LOUISVILLE

An unprecedented collaborative effort to fund clean water ministries ― including the PC(USA)’s Living Waters for the World (LWW) ―  has reached its final phase, with a goal of selling 1,000 limited-edition Holden Village GS Mini guitars by Christmas.  

As first reported by Presbyterian News Service last May, Pacific Rim Tonewoods, which supplies wood to the makers of acoustic musical instruments, has partnered with Taylor Guitars to produce guitars from wood salvaged from Holden Village, a Lutheran retreat center in Washington state.

Proceeds from the sales will benefit clean water projects in Central America. LWW is a ministry of the PC(USA)’s Synod of the Living Waters.

“(This project) hits on every front — environmental, water, collaboration,” says Steve Young, executive director of LWW. “To date 760 guitars have been sold, generating $125,000 in clean water support for communities in Central America.”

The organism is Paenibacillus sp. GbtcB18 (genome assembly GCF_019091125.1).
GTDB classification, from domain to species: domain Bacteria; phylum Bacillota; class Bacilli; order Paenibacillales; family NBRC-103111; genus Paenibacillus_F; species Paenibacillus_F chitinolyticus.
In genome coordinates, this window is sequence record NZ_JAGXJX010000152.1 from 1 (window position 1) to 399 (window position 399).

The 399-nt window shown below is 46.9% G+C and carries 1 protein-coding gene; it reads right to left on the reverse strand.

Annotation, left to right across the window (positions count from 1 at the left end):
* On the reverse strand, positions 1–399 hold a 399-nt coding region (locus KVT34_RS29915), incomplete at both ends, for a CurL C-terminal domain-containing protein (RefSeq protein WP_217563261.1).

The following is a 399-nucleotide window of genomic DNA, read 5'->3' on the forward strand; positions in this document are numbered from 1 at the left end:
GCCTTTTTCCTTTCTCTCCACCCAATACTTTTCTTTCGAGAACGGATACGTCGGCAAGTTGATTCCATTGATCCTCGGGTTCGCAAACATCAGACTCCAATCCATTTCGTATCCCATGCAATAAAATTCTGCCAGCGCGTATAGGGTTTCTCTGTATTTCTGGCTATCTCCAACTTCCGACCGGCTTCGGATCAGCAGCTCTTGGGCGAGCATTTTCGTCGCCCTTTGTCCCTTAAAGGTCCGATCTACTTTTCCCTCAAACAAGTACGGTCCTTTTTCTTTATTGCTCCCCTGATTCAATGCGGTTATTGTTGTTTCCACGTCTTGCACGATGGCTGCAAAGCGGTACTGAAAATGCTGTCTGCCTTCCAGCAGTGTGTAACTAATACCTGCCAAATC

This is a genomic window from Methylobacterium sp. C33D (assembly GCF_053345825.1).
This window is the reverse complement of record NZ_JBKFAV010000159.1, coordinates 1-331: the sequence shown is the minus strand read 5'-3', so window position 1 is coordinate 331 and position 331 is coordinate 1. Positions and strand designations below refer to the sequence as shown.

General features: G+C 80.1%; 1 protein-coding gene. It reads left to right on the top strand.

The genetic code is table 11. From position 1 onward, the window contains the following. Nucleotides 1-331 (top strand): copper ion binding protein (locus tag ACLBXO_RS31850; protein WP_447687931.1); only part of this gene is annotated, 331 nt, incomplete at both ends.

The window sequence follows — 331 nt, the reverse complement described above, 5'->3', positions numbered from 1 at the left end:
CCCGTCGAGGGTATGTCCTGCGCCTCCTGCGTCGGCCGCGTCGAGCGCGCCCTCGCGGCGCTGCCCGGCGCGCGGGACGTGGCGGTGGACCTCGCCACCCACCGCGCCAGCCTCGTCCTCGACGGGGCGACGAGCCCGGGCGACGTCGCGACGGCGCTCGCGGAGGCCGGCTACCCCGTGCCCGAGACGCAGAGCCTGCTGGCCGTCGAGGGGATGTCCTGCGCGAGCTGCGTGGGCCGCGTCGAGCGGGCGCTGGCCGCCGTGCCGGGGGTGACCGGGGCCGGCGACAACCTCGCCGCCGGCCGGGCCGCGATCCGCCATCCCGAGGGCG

$165 of each guitar’s $550 price goes directly to fund clean water initiatives. Singer-songwriter David LaMotte, well-known to Presbyterians, became an early and passionate advocate for the project, producing this video to highlight the project.

Adds Young, “This amazing little guitar, because of the tone wood used, is best in its class, and that alone makes it worth having. What takes it all to another level is that whenever and wherever it is played, its story will emerge and inspire others ― a sermon with strings!”

The promotion will end at the close of the year, and the collaborative hopes to sell way more than the 1,000-guitar goal by that time. 

“It’s a beautiful gift, for yourself or someone you care about”, says Young. “It’s been a wonderful project to be a part of, and at the end of it all, more clean water flows.”

To order a guitar, click here.

To learn more about LWW’s role in the project, click here.